Humanitarian assistance falls short
UN agencies and humanitarian organisations have responded to enormous needs in Bangladesh, where more than 900,000 Rohingya live in camps, and in Myanmar, where more than 250,000 people are displaced. Insufficient donor funding and government restrictions in both countries have created further challenges. But even amid the constraints, the humanitarian system has frequently neglected older people.
In the Bangladesh refugee camps, many older Rohingya women and men are unable to regularly access the most basic of services, including sanitation, health care, water and food. The camps’ congestion and hilly terrain make for a difficult environment, particularly for older people with limited mobility. Many older Rohingya report being unable to access shared toilets and instead have to use a pan in their shelters.
Mawlawi Harun, an ethnic Rohingya man in his 90s currently in a camp in Bangladesh, said: “I go to the latrine here, I eat and sleep here. I have become like a cow or goat. What more can I say? Cows defecate and urinate in the same place where they eat… Now I’m sleeping in a latrine.”
Older women and men are also struggling to access health facilities, due to the distance and terrain. Even when they can, it is commonly the case that clinics cannot treat chronic diseases – such as high blood pressure and serious respiratory illness – that disproportionately affect older people. Many older people are forced to buy medication from market stalls that should be part of the health response.
Gul Bahar, around 80-years-old, said she spends 5,000 taka (approximately £45) per month on medication, including pills for high blood pressure, as the camp clinic near her generally provides only paracetamol. To pay for her medication, she said: “We sell part of our food ration and cooking oil. We also sold our blankets”.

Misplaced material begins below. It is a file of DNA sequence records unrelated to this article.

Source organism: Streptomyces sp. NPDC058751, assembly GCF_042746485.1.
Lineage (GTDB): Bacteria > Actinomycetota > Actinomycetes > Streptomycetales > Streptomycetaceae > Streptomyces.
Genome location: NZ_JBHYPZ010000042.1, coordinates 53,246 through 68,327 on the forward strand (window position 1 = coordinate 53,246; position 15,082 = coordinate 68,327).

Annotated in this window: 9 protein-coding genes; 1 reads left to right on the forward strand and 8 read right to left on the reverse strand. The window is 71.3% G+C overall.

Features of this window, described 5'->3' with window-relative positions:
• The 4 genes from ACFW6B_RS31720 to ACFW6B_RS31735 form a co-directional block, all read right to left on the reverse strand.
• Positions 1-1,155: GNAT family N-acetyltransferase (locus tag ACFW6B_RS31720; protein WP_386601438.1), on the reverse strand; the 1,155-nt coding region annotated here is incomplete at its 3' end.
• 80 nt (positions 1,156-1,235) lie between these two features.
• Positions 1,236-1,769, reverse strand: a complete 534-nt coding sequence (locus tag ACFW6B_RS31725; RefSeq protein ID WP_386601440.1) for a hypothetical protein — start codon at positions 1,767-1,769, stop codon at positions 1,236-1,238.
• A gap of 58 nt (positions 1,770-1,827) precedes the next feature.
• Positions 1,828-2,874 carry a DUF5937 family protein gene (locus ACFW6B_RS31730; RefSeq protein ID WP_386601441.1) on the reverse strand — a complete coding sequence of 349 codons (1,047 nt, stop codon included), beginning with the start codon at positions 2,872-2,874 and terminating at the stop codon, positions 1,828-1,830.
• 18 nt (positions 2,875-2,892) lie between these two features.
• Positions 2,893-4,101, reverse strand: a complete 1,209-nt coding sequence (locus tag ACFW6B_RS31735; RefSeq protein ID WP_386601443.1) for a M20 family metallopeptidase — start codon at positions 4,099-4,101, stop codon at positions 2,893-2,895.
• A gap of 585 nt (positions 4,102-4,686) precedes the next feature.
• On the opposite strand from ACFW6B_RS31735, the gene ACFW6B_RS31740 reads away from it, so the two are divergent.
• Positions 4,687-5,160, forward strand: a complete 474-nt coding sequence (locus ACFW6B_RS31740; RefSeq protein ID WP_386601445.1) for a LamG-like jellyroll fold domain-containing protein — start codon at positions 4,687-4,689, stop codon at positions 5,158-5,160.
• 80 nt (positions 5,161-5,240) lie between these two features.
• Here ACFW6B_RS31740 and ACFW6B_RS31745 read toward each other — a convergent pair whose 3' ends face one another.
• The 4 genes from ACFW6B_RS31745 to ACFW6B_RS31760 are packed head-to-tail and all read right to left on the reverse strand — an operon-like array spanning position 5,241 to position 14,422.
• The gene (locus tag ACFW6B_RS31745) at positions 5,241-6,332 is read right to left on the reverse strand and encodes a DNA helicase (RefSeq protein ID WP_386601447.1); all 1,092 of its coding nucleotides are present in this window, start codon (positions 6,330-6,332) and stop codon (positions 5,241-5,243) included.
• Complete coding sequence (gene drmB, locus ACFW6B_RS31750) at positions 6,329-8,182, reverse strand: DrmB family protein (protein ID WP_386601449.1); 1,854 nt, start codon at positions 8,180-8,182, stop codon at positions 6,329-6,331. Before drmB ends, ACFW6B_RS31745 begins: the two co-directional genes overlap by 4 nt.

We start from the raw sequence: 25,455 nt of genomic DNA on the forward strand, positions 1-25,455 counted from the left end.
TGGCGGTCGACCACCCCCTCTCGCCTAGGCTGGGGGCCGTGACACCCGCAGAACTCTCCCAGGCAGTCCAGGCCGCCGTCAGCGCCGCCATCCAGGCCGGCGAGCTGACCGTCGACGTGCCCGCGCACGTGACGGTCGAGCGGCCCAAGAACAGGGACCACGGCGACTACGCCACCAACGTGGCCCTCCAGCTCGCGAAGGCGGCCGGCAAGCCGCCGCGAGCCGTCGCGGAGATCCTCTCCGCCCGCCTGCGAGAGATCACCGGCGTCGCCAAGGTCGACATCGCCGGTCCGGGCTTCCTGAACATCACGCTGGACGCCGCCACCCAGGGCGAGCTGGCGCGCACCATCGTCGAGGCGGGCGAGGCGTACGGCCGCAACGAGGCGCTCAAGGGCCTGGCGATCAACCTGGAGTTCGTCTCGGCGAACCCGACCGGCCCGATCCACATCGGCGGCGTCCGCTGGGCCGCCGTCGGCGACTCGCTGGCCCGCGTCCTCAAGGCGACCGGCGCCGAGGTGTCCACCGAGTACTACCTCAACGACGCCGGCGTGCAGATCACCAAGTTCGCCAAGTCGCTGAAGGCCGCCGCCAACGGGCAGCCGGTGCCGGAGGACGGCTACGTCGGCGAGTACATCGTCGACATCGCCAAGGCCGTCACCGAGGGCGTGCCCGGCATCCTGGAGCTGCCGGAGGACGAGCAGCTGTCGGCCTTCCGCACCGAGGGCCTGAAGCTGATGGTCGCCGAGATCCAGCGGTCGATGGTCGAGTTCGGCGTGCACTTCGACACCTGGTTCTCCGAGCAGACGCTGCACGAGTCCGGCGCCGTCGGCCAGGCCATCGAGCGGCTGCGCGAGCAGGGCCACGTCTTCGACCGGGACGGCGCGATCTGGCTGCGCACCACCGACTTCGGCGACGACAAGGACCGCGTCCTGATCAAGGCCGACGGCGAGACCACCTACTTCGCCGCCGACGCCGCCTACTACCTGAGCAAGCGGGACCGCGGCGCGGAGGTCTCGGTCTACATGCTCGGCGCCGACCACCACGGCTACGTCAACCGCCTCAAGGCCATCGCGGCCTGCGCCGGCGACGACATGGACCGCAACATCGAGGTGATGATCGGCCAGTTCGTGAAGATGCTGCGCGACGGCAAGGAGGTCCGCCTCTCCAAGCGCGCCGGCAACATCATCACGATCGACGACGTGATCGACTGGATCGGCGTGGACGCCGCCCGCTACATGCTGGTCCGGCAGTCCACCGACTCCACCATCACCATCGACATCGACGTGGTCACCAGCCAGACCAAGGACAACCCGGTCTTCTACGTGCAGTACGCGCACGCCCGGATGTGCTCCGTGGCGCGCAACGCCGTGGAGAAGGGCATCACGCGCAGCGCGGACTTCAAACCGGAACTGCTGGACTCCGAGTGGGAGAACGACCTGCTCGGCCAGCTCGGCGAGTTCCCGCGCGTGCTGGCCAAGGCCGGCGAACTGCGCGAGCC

In northern Myanmar, where many ethnic Kachin have been displaced since 2011, older people also currently face discrimination in accessing work. Zatan Hkawng Nyoi, a 67-year-old ethnic Kachin woman who spent a lifetime farming before being displaced, said: “I’ve approached the employers and said I want to work. They said I’m too old, that I won’t be able to walk that far to [the paddy fields].”
Older people in general, and older women in particular, are also under-represented in camp leadership, denying them a voice in decision-making.
Matthew Wells said:
“Older people need to be better included in all aspects of humanitarian response – from having their voices inform initial assessments to being involved in assistance programmes. Responding more effectively to older people’s rights begins with engaging their unique skills and perspective.
“Older people’s rights should inform humanitarian response and resourcing from a crisis’s first days, not as an afterthought. Anything else fails to meet core humanitarian principles: respond based on need, and leave no-one behind.
“For their part, donor governments must provide greater support for the response in both Myanmar and Bangladesh and ensure that implementing partners are assessing and meeting older people’s specific needs.”
Highest rate of mortality
Amnesty’s review of lists of people killed from different Rohingya villages indicates older people have often suffered disproportionately. A quantitative study by Médecins Sans Frontières found similar, showing that in the month after the military began its brutal operations on 25 August 2017, the highest rates of mortality – by far – were among Rohingya women and men age 50 and older.
Amnesty’s report is based on 146 interviews with older women and men from the Kachin, Lisu, Rakhine, Rohingya, Shan, and Ta’ang ethnic minorities. They were conducted during three research trips to Myanmar’s Rakhine, Kachin and northern Shan States, as well as to refugee camps in southern Bangladesh, between December 2018 and April 2019. Those interviewed range from 54 to more than 90 years old.
Amnesty requested responses from the Bangladesh offices of the UN Refugee Agency and the International Organisation for Migration to questions about the report’s main findings. Both agencies cited challenges, especially during the early crisis period; the enormous progress in the overall provision of aid; and initiatives that are underway or planned to make assistance more inclusive for older people.